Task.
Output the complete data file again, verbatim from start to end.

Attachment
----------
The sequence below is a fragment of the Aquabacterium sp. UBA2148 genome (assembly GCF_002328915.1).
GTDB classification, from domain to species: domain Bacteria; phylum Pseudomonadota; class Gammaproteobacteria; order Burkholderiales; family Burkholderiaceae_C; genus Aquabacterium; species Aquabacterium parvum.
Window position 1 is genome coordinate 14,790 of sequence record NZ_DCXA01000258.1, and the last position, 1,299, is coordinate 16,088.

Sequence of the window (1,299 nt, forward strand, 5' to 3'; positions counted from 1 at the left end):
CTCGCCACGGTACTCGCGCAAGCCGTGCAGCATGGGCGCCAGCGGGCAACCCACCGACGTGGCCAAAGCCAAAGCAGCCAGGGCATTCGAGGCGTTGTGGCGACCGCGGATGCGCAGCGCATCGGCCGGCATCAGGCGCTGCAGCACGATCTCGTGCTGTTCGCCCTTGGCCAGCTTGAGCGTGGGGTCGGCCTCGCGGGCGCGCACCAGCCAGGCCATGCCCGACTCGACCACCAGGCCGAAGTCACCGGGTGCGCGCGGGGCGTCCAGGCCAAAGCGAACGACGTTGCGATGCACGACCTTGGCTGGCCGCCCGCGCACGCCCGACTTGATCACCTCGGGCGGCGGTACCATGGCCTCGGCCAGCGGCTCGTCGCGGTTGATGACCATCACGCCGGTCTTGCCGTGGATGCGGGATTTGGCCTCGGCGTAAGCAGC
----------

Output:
The sequence below is a fragment of the Aquabacterium sp. UBA2148 genome (assembly GCF_002328915.1).
GTDB classification, from domain to species: domain Bacteria; phylum Pseudomonadota; class Gammaproteobacteria; order Burkholderiales; family Burkholderiaceae_C; genus Aquabacterium; species Aquabacterium parvum.
Window position 1 is genome coordinate 14,790 of sequence record NZ_DCXA01000258.1, and the last position, 1,299, is coordinate 16,088.

Sequence of the window (1,299 nt, forward strand, 5' to 3'; positions counted from 1 at the left end):
CTCGCCACGGTACTCGCGCAAGCCGTGCAGCATGGGCGCCAGCGGGCAACCCACCGACGTGGCCAAAGCCAAAGCAGCCAGGGCATTCGAGGCGTTGTGGCGACCGCGGATGCGCAGCGCATCGGCCGGCATCAGGCGCTGCAGCACGATCTCGTGCTGTTCGCCCTTGGCCAGCTTGAGCGTGGGGTCGGCCTCGCGGGCGCGCACCAGCCAGGCCATGCCCGACTCGACCACCAGGCCGAAGTCACCGGGTGCGCGCGGGGCGTCCAGGCCAAAGCGAACGACGTTGCGATGCACGACCTTGGCTGGCCGCCCGCGCACGCCCGACTTGATCACCTCGGGCGGCGGTACCATGGCCTCGGCCAGCGGCTCGTCGCGGTTGATGACCATCACGCCGGTCTTGCCGTGGATGCGGGATTTGGCCTCGGCGTAAGCAGC